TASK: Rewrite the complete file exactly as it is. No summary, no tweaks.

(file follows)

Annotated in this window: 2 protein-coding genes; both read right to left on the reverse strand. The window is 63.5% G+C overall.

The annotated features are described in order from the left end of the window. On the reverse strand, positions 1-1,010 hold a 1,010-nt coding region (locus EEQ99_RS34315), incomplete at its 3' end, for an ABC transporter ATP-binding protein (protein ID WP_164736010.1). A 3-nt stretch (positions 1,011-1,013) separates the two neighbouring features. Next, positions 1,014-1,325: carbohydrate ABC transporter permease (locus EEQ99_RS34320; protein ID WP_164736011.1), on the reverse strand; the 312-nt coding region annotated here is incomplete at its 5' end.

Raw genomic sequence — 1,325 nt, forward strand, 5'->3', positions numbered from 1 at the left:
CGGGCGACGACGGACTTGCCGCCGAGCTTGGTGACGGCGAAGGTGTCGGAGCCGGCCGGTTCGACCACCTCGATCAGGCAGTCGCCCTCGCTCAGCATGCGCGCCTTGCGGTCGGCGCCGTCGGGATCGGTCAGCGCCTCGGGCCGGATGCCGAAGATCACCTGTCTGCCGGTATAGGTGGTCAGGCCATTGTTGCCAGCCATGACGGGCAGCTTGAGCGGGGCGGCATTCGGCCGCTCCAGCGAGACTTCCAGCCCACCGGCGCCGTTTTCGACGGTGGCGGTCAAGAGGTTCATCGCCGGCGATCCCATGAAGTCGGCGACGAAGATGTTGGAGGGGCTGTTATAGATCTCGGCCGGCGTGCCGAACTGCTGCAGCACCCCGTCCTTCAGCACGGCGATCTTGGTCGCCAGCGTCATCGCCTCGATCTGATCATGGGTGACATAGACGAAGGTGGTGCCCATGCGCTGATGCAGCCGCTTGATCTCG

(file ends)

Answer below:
Annotated in this window: 2 protein-coding genes; both read right to left on the reverse strand. The window is 63.5% G+C overall.

The annotated features are described in order from the left end of the window. On the reverse strand, positions 1-1,010 hold a 1,010-nt coding region (locus EEQ99_RS34315), incomplete at its 3' end, for an ABC transporter ATP-binding protein (protein ID WP_164736010.1). A 3-nt stretch (positions 1,011-1,013) separates the two neighbouring features. Next, positions 1,014-1,325: carbohydrate ABC transporter permease (locus EEQ99_RS34320; protein ID WP_164736011.1), on the reverse strand; the 312-nt coding region annotated here is incomplete at its 5' end.

Raw genomic sequence — 1,325 nt, forward strand, 5'->3', positions numbered from 1 at the left:
CGGGCGACGACGGACTTGCCGCCGAGCTTGGTGACGGCGAAGGTGTCGGAGCCGGCCGGTTCGACCACCTCGATCAGGCAGTCGCCCTCGCTCAGCATGCGCGCCTTGCGGTCGGCGCCGTCGGGATCGGTCAGCGCCTCGGGCCGGATGCCGAAGATCACCTGTCTGCCGGTATAGGTGGTCAGGCCATTGTTGCCAGCCATGACGGGCAGCTTGAGCGGGGCGGCATTCGGCCGCTCCAGCGAGACTTCCAGCCCACCGGCGCCGTTTTCGACGGTGGCGGTCAAGAGGTTCATCGCCGGCGATCCCATGAAGTCGGCGACGAAGATGTTGGAGGGGCTGTTATAGATCTCGGCCGGCGTGCCGAACTGCTGCAGCACCCCGTCCTTCAGCACGGCGATCTTGGTCGCCAGCGTCATCGCCTCGATCTGATCATGGGTGACATAGACGAAGGTGGTGCCCATGCGCTGATGCAGCCGCTTGATCTCG